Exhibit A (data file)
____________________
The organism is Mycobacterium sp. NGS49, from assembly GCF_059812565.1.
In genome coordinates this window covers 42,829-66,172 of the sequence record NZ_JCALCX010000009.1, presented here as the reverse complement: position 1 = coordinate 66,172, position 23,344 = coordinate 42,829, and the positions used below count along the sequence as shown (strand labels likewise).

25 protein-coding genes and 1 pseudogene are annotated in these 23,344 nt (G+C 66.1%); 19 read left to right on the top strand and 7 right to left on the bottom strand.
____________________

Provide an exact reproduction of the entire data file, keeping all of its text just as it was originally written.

The organism is Mycobacterium sp. NGS49, from assembly GCF_059812565.1.
In genome coordinates this window covers 42,829-66,172 of the sequence record NZ_JCALCX010000009.1, presented here as the reverse complement: position 1 = coordinate 66,172, position 23,344 = coordinate 42,829, and the positions used below count along the sequence as shown (strand labels likewise).

25 protein-coding genes and 1 pseudogene are annotated in these 23,344 nt (G+C 66.1%); 19 read left to right on the top strand and 7 right to left on the bottom strand.